26/09/2019 - 16:01

Push for regulation of short-stay sector

26/09/2019 - 16:01


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Industry bodies are divided over a plan to increase regulation of short-stay accommodation providers such as Airbnb, with Tourism Council WA and the Australian Hotels Association among supporters of the proposed rules.

Push for regulation of short-stay sector
Jessica Shaw says many Airbnb owners are not complying with the rules set out by their local governments.

Industry bodies are divided over a plan to increase regulation of short stay accommodation providers such as Airbnb, with Tourism Council WA and the Australian Hotels Association among supporters of the proposed rules.

The ‘Inquiry into the Regulation of Short-Term Accommodation in Western Australia’ carried out by the WA parliament's Economics and Industry Standing Committee heard more than 350 submissions from a range of stakeholders including Airbnb owners, guests, neighbours and competitors.

The committee found that while WA had experienced rapid growth in short-term rentals – with at least 20,000 listings available in the state – local governments have struggled to address this growth.

Committee chair Jessica Shaw said many local governments are responsible for regulating Airbnbs and have frameworks in place.

“Unfortunately, some short-term rental owners are not complying with the rules because they are unaware that they exist or they are actively trying to avoid regulation,” she said.

“There is also a degree of variation between local government areas.”

Ms Shaw said local governments each have a different set of concerns with short-stay accommodation.

“Some areas are concerned very much with planning issues,” she said.

“They’re worried about the location of short-stay properties in residential areas, that in non-peak seasons (they will) become ghost towns.

“Other local governments are very concerned with issues around amenity (such as) the behaviours of guests, and that’s perhaps not most appropriately addressed through the planning framework.”

Ms Shaw said the committee received strong evidence that short-term rentals should be regulated under a state-wide register, with many inquiry participants suggesting rentals should include a registration number.

In a press conference today, however, Ms Shaw acknowledged challenges with publicly-available registers.

“There are obvious privacy considerations if you put a heap of information on the public record,” she said.

“However, in other jurisdictions, there are registers available and tourists are encouraged to check that the property they are renting is appropriately registered and licenced.”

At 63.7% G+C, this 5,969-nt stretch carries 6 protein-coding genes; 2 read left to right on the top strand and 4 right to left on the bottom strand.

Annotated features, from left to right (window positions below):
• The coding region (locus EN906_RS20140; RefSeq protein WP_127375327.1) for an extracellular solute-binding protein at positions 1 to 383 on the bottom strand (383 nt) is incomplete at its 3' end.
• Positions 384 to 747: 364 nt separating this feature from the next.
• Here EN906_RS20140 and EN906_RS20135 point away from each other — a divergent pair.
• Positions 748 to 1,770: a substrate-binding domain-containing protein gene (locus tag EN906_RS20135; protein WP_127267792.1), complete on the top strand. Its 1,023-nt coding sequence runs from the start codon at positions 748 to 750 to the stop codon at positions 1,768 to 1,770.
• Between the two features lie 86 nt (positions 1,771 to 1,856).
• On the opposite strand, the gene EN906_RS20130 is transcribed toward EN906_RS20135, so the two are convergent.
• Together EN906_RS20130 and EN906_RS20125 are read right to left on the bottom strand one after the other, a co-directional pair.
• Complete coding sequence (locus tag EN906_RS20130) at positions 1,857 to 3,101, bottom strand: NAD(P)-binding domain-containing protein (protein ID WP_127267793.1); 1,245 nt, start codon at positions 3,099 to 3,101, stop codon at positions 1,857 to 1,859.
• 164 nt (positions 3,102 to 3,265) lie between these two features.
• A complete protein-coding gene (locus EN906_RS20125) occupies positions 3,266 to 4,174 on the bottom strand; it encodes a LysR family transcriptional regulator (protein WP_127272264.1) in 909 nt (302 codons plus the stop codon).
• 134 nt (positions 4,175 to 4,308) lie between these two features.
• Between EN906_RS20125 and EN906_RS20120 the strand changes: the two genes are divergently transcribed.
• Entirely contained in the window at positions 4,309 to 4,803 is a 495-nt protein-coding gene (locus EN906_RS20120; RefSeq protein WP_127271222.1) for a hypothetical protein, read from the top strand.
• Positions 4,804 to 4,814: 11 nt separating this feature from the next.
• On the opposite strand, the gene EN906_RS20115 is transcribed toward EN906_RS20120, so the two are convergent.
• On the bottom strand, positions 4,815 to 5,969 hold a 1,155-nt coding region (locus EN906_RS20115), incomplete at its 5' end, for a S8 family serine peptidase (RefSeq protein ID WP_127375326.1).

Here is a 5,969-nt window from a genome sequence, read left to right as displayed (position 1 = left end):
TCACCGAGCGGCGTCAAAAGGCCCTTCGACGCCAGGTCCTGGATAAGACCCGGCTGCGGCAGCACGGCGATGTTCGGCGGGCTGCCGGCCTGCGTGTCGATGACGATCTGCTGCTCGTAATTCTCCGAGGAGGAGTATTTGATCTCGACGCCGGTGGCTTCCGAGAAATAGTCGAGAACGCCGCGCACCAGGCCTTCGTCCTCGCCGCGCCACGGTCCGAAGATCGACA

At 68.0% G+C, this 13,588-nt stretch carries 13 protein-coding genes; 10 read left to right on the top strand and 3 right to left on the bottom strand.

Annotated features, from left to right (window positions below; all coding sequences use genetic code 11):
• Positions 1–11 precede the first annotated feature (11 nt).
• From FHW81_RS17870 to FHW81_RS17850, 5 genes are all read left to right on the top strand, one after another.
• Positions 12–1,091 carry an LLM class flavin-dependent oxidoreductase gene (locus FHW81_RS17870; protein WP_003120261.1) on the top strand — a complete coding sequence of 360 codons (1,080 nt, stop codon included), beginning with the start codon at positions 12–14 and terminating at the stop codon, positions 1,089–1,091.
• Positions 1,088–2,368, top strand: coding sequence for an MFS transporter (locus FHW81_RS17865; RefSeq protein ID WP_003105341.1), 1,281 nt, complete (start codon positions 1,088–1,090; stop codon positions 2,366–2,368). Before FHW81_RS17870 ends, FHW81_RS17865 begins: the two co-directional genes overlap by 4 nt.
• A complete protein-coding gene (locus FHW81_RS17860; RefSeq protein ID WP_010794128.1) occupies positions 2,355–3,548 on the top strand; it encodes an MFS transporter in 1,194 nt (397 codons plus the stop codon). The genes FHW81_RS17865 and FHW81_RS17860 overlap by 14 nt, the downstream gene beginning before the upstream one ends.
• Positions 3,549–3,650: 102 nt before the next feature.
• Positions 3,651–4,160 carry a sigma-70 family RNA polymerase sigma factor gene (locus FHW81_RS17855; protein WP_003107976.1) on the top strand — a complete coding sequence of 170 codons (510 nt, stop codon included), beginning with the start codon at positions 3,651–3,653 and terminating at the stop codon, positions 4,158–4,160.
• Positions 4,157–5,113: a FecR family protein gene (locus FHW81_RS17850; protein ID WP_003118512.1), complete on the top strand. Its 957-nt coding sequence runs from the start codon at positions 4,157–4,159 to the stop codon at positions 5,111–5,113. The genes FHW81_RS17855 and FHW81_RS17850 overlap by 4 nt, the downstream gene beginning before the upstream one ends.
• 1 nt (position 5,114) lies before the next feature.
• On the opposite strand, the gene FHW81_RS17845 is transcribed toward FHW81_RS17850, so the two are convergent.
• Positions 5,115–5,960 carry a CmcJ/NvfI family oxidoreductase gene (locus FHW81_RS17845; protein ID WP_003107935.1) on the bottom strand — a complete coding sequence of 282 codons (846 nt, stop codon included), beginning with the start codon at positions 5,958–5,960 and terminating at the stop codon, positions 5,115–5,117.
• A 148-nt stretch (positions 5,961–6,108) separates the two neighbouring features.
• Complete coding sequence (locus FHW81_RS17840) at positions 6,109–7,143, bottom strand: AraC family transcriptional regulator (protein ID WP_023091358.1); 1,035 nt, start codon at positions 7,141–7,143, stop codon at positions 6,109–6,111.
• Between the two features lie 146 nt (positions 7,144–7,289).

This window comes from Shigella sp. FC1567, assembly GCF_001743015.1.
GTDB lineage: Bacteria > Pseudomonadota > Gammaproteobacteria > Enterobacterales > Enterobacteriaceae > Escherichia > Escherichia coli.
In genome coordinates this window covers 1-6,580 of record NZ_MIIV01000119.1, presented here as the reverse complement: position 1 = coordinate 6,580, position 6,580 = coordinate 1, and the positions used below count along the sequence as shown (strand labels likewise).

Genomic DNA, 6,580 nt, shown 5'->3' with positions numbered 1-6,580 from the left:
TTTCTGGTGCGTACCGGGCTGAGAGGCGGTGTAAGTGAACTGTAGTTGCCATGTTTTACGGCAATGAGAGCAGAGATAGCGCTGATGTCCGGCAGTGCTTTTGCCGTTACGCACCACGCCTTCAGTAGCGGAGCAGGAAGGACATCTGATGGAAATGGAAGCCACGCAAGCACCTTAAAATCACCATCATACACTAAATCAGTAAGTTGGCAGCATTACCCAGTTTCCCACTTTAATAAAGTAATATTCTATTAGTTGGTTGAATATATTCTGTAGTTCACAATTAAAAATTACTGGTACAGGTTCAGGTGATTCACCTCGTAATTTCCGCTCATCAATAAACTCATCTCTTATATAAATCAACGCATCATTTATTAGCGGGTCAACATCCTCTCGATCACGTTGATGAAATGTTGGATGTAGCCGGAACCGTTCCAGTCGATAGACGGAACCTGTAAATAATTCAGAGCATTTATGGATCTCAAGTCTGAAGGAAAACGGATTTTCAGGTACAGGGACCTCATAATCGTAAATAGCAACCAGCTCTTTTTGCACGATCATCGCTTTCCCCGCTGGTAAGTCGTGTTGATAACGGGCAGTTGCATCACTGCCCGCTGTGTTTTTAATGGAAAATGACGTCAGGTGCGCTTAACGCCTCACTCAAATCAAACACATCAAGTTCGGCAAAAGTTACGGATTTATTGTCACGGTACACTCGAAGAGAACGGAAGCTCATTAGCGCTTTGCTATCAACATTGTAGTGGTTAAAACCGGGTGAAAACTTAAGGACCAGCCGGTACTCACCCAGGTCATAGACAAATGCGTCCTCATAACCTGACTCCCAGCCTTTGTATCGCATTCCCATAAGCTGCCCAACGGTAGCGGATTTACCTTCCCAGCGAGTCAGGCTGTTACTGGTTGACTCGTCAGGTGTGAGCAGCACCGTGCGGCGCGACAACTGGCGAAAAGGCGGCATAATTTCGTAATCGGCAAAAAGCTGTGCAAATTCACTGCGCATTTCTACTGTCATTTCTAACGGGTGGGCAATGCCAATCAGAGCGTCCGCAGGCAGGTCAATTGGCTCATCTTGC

Ms Shaw said requiring registration, and then having local governments determine what conditions it would allow short-term rentals to operate under, would help level the playing field in the industry.

“The registration scheme itself won’t impose severe restrictions,” she said.

“There may be only four or five pieces of information that’s required to be listed on the register.

“Any additional constraints… will be imposed by local government, so the existence of the registration scheme itself is intended to be incredibly light touch.”

Tourism Council WA announced it would support the registration scheme, with chief executive Evan Hall saying Airbnb rentals can sometimes have an unfair impact on tourism businesses, housing affordability, accessibility and amenity for residents.

“Renting an unhosted residential dwelling on a short-stay basis for commercial gain for even one night means the dwelling is no longer available for long-term residence by an owner or tenant,” he said.

“This can result in what is known as the ‘Venice effect’, where visitors outnumber local residents, which erodes local communities and genuine local, unique experiences for visitors.”

Similarly, the Australian Hotels Association and holiday rental website Stayz agreed the scheme would bring fairness back into the accommodation industry.

“The report is aptly named ‘Levelling the Playing Field’ as for too long we have seen platforms like Airbnb compete directly with licenced accommodation providers, but did not face the same regulatory, taxation or fire and safety burdens,” Australian Hotels Association chief executive Bradley Woods said.

In contrast, the Chamber of Commerce and Industry WA (CCI) said the committee’s recommendations for a state-wide registration scheme would put the state’s tourism industry at a competitive disadvantage.

It said no other state in Australia currently has an operating registration scheme, and implementing one would heighten uncertainty for short-stay hosts that they are meeting their regulatory requirements. 

The CCI said the implementation of a consistent state-wide framework across all local government areas would reduce the risk of inconsistent regulation.

However, Ms Shaw told journalists today that a ‘one size fits all’ approach would not work in the state.

“Not only did we form that view ourselves, but it came through in submission after submission, from whatever perspective - from traditional accommodation providers, local governments themselves (and) short-term rental owners," she said.

“Local governments must be able to tailor a regime to their local conditions.”


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